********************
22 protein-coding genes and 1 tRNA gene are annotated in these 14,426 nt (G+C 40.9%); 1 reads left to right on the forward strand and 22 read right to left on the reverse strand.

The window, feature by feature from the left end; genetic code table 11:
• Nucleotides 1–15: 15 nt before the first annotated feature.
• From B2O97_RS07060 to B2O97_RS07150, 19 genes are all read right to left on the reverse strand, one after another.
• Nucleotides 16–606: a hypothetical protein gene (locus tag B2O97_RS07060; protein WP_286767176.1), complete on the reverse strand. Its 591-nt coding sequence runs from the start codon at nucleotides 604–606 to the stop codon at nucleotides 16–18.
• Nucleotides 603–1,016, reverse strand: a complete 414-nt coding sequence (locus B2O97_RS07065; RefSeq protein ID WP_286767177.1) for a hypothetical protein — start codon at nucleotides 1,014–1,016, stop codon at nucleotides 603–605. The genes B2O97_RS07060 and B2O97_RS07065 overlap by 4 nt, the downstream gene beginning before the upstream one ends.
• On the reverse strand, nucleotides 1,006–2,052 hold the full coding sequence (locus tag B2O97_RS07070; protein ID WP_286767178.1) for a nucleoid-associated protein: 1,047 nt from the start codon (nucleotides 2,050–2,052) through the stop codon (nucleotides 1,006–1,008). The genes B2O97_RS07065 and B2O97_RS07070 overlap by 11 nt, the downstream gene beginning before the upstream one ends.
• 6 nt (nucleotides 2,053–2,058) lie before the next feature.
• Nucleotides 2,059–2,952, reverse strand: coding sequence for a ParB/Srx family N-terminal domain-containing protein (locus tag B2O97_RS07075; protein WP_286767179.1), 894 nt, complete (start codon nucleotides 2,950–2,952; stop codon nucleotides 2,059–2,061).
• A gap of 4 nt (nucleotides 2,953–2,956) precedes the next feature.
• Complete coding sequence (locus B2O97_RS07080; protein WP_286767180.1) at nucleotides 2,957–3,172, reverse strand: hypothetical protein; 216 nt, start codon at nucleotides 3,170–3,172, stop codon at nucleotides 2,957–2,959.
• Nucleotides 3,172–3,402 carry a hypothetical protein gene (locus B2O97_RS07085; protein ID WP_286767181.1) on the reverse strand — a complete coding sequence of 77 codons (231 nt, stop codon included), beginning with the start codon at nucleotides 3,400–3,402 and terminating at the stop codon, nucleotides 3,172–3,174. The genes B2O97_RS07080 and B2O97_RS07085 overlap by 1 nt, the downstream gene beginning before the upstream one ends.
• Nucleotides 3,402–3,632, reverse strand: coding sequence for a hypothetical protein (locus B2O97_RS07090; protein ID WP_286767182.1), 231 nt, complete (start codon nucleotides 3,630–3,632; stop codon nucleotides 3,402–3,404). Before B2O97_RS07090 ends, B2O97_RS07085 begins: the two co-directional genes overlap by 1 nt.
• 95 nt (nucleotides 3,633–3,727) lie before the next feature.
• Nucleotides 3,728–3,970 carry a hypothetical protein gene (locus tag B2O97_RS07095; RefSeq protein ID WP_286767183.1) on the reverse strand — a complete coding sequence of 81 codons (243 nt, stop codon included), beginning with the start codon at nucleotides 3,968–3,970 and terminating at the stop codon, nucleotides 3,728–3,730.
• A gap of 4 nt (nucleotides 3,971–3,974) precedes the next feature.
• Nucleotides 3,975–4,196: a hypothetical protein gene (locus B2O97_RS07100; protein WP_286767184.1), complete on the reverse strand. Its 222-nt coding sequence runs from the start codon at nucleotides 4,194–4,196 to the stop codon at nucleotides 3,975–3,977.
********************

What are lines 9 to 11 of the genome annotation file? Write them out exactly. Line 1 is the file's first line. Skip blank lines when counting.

• Nucleotides 2,059–2,952, reverse strand: coding sequence for a ParB/Srx family N-terminal domain-containing protein (locus tag B2O97_RS07075; protein WP_286767179.1), 894 nt, complete (start codon nucleotides 2,950–2,952; stop codon nucleotides 2,059–2,061).
• A gap of 4 nt (nucleotides 2,953–2,956) precedes the next feature.
• Complete coding sequence (locus B2O97_RS07080; protein WP_286767180.1) at nucleotides 2,957–3,172, reverse strand: hypothetical protein; 216 nt, start codon at nucleotides 3,170–3,172, stop codon at nucleotides 2,957–2,959.